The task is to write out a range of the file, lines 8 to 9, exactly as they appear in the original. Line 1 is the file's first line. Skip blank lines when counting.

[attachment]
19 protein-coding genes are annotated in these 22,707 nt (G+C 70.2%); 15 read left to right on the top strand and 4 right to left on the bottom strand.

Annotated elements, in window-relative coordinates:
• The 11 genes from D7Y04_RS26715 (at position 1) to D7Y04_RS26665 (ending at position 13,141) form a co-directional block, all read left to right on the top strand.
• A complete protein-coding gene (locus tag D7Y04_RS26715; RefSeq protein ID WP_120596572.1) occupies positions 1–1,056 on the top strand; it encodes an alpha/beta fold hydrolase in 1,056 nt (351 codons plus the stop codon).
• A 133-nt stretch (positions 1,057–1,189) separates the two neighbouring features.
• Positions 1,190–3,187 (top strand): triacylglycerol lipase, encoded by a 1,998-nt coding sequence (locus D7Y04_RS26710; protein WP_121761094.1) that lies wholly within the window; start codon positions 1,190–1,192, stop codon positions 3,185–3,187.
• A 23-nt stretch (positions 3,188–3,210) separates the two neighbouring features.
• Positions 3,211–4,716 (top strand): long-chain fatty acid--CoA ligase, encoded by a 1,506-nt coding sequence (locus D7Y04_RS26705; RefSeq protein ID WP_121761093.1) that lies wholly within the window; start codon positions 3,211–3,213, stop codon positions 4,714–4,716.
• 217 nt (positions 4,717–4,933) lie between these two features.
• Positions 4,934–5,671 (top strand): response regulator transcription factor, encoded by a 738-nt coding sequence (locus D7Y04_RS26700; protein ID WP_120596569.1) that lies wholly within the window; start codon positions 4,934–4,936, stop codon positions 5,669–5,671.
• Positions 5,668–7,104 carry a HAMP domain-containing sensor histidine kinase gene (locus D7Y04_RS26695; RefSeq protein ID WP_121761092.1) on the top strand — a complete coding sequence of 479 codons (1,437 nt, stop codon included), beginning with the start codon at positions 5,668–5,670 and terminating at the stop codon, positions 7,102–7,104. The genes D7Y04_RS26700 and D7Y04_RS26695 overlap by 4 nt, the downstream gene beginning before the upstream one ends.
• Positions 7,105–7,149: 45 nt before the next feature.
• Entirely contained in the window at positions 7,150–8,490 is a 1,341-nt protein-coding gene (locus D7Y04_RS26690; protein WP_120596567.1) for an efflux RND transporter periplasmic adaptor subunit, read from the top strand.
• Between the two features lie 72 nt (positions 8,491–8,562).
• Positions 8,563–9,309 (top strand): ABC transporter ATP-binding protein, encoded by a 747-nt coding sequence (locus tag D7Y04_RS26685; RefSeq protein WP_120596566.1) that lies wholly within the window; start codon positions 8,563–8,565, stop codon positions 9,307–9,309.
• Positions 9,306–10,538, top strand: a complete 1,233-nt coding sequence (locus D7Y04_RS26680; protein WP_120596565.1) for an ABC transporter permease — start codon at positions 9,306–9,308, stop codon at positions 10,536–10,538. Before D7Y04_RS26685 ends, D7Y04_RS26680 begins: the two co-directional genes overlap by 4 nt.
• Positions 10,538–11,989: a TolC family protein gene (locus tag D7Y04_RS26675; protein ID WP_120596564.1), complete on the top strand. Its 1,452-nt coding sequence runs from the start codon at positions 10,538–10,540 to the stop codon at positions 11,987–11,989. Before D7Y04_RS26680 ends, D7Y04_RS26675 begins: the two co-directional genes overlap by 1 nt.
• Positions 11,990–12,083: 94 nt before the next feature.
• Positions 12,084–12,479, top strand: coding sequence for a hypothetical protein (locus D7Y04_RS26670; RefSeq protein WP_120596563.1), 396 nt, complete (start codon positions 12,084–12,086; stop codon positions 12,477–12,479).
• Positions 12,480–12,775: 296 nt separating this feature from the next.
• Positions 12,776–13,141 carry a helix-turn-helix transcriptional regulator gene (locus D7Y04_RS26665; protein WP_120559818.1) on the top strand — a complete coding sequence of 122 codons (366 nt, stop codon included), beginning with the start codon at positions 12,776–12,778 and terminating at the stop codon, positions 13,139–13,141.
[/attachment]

• Positions 3,211–4,716 (top strand): long-chain fatty acid--CoA ligase, encoded by a 1,506-nt coding sequence (locus D7Y04_RS26705; RefSeq protein ID WP_121761093.1) that lies wholly within the window; start codon positions 3,211–3,213, stop codon positions 4,714–4,716.
• 217 nt (positions 4,717–4,933) lie between these two features.